[justify]Thalassian derives from Darnassian, and while they share a common alphabet, what essentially segregates Thalassian from Darnassian would be the sentence structures, word placement, and other nuances within the languages. The metaphor I use to differentiate Darnassian from Thalassian would be to look at the difference between english and other languages which use a similar form of alphabet, like French for example. The english and french language are essentially evolutions of a mixture between greek and latin, so therefore, they can be said to have the same 'roots', so to speak. However, they differ vastly, in the way that they are spoken, written, etc. There are some french words which are considered as english, and such is the case for Darnassian and Thalassian as well. They are both principally derivatives of the same conceptual language, Darnassian, yet they have both branched out so far over the past thousands of years, that although one can spot the similarities, they are essentially two differing languages altogether. However, the Thalassian language isn't as restricted as Darnassian, for the Blood Elves, once High Elves, were more open to society than the Night Elves.[/justify]


[justify]Dwarven (a.k.a. Dwarvish), is the native language of the Dwarves. There was originally no written form of this language, other than complicated runes which only the highly educated could understand. Knowledge was passed down through oral tradition, the spoken language itself a testament to the ingenuity of the Dwarves. Humans taught dwarves how to write in Common, and in time, the Dwarves altered the language to give it an independence from the written form of Common, thus essentially giving birth to written Dwarvish. It is in my opinion that the spoken and written factors of Dwarvish originate from the old norse language. Dwarvish isn't a particularly hard or easy language to learn, and should a character who is not a Dwarf work hard at learning the language, then it would be plausible for said character to understand the language of the Dwarves in both the written and spoken form.[/justify]


[justify]There is much ambiguity regarding the gnomish language. Gnomish is the native language of the Gnomes, and while the spoken component is unique, the written component of Gnomish, like Dwarvish, seems to originate from Common. While gnomes are intrinsically friendly, it is in my opinion that they are wary of allowing others the opportunity to learn their language. This means that one would have to attain a good standing within the Gnomish community before being allowed to learn their language. It is also in my opinion that unlike the Dwarves, who were taught the written form of Common, the gnomes learned how to write in common instead of being taught, most probably through studying early Dwarvish and Human text. Not much can be said about Gnomish for the highly intellectual gnomes would definitely not allow their language to be easily understood by those they deem as having a low intellect.[/justify]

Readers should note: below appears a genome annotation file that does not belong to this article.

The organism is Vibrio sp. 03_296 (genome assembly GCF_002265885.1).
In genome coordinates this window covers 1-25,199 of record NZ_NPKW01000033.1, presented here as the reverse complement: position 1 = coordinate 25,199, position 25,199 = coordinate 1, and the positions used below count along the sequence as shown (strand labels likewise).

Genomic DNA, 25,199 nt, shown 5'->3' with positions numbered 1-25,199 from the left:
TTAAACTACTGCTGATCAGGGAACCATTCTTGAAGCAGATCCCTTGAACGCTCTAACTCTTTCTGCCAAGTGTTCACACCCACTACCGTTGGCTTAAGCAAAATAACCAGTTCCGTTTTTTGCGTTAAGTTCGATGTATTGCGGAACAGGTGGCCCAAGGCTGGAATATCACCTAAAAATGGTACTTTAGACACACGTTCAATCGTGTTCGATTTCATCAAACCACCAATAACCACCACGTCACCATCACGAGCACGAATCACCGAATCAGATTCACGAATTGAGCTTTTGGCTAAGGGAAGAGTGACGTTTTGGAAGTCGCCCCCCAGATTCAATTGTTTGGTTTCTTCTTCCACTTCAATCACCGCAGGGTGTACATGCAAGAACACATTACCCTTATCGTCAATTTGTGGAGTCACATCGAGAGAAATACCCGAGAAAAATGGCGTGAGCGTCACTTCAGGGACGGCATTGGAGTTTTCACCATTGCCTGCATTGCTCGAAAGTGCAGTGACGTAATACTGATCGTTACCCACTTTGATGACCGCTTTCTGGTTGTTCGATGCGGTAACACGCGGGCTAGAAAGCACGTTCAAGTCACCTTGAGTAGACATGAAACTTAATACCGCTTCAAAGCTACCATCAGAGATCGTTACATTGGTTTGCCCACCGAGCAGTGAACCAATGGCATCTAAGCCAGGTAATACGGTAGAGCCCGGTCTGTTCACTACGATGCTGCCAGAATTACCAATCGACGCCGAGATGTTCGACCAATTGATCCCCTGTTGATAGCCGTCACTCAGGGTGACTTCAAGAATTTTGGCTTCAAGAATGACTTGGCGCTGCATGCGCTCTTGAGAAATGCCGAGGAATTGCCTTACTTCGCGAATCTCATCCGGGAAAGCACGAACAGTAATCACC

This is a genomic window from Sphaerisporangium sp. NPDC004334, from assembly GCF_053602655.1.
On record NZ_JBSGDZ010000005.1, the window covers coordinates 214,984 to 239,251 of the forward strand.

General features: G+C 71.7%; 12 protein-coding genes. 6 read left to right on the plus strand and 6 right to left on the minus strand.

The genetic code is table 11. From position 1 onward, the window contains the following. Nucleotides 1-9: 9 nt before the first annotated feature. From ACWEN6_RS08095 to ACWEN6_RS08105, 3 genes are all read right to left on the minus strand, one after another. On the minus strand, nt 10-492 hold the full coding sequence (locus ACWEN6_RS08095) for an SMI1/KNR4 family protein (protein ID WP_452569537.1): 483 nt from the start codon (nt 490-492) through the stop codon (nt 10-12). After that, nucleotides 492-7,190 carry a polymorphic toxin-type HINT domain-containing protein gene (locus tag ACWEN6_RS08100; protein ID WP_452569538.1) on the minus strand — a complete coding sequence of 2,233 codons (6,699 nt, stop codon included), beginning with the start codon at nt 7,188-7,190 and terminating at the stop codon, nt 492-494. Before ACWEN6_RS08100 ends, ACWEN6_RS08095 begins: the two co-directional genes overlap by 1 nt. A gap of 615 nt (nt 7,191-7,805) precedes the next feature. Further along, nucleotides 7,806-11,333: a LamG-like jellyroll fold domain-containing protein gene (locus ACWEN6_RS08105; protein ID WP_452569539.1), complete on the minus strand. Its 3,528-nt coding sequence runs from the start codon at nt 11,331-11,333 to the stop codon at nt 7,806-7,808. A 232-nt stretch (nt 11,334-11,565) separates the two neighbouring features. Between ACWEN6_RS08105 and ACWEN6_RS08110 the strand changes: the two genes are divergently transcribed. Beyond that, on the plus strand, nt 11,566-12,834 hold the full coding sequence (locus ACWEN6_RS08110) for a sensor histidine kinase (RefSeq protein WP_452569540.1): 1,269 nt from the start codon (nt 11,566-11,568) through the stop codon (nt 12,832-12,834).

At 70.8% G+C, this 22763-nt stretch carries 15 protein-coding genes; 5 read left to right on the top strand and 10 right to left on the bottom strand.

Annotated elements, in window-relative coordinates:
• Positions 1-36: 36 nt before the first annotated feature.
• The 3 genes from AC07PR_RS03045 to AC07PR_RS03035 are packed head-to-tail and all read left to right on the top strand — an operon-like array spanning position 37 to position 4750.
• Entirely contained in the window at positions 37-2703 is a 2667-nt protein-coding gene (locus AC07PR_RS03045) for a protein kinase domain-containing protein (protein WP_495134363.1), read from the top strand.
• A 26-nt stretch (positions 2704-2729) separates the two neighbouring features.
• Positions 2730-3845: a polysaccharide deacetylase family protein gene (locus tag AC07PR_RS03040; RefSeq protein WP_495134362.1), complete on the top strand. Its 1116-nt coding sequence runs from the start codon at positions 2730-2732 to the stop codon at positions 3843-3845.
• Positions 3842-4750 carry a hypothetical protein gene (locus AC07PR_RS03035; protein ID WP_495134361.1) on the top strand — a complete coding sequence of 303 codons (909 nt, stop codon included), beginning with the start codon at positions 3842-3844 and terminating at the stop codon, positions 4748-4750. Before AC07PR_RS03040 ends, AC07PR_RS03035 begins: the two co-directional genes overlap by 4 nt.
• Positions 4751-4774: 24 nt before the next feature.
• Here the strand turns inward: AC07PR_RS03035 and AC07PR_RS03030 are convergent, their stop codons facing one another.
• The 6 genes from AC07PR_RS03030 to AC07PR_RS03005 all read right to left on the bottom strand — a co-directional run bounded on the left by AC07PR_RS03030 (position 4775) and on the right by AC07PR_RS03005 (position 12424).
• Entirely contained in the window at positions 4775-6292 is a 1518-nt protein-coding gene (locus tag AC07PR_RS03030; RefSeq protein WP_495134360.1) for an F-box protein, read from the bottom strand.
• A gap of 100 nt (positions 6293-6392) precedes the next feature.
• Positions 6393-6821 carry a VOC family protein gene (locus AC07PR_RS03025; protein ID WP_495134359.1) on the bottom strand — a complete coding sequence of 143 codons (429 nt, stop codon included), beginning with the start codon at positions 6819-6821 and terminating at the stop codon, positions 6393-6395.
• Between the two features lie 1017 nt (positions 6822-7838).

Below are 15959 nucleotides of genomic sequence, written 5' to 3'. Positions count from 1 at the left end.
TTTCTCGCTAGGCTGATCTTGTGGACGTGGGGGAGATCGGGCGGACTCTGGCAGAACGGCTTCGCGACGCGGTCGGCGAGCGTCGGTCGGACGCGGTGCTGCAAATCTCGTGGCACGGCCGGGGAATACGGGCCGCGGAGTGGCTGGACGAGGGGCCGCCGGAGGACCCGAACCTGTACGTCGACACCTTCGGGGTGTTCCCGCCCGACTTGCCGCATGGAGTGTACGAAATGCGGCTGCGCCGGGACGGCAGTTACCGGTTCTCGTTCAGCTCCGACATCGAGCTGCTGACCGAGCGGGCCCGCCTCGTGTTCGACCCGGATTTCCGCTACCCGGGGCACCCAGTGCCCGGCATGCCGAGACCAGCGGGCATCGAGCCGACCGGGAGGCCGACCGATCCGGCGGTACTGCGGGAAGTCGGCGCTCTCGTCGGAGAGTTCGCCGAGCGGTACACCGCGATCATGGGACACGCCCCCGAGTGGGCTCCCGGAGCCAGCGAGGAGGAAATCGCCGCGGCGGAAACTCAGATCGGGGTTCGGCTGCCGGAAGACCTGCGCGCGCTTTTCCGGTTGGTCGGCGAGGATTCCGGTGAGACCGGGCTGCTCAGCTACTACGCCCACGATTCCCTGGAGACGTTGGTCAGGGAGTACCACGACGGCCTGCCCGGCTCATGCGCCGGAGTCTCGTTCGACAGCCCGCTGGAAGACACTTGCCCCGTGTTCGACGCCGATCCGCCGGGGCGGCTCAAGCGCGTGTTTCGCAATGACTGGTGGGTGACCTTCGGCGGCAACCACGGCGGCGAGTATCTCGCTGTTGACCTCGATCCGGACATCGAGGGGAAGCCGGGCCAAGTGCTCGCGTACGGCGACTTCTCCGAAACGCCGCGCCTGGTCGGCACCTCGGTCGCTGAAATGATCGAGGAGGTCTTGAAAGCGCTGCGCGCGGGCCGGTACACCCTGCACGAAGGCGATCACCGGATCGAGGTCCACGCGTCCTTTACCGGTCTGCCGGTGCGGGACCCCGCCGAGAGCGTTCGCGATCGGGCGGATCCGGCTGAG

[justify]Zandali is the native language of the Trolls, and is sometimes simply referred to as 'Troll'. Trolls of all types speak Zandali, which is descended from their ancestral tongue, though some have descended so far into barbarism that they have forgotten this language, instead speaking Low Common. The spoken component of Zandali is largely syllabic, meaning that it would be easy for one to learn how to speak this language, should they manage to gain enough trust from the troll community for a teacher. There is no known form of written Zandali, and it is in my opinion that the playable troll race derived their written language through learning from the Orcs and elves, therefore, they would have their own system of the written language unique to each tribe, although the spoken language is the same for all trolls.[/justify]


[justify]Taurahe (a.k.a. Taur-ahe), is the native language of the Tauren, often appearing as harsh or low sounding. Taurahe does not have an alphabet, their written language is made up of elaborate pictograms and pictoforms, much like the system employed by the ancient Egyptians. Most history and lessons are passed down orally from one generation to the next, a method once employed by Dwarvish. Taurahe can be learned by those who manage to gain enough trust from the Tauren and acquire a teacher, and is not a hard language to learn at all. It is in my opinion that Taurahe mimics the language of the native indian americans, much like the race itself, and would therefore be a language that would require a good reason for learning, if one were not of the Tauren.[/justify]


[justify]Draenei, a.k.a. the Draenic Language, is the native language of all Draenei, including the broken ones and the lost ones. It is a language based off Eredun, the language of the Demonic Burning Legion. There are large similarities between the two, and the differences between Eredun and Draenic aren't as glaring as that between Thalassian and Darnassian; think of the difference between American and British English. However, the animosity the Draenei feel towards the Burning Legion would mean that even the suggestion of similarity would stir instant dislike. The Draenic language is a particularly complex language, and in my opinion, the complexity of which mimics the chinese language, where should a syllable be pronounced or written wrong, the entire word or sentence could have a totally different meaning altogether. The Draenei text is also derived from Eredun, and the alphabets are runic in nature, similar to those of the orcs. The spoken language is hard to learn, and would require dedication on the character's part, and the written language itself is as hard to understand. While one might argue that since the Draenic text is similar to that of the orcs in certain ways, meaning that an orc could learn how to write Draenic quite easily, the opposite is true. Although one may see the words and understand the alphabet, it does not mean that one would be able to understand the sentence structures, injunctions, so on and so forth. Unlike Darnassian, the spoken language could be learned by non-Dranei, but it is highly improbable as one would have to devote long years to even grasp the basics.[/justify]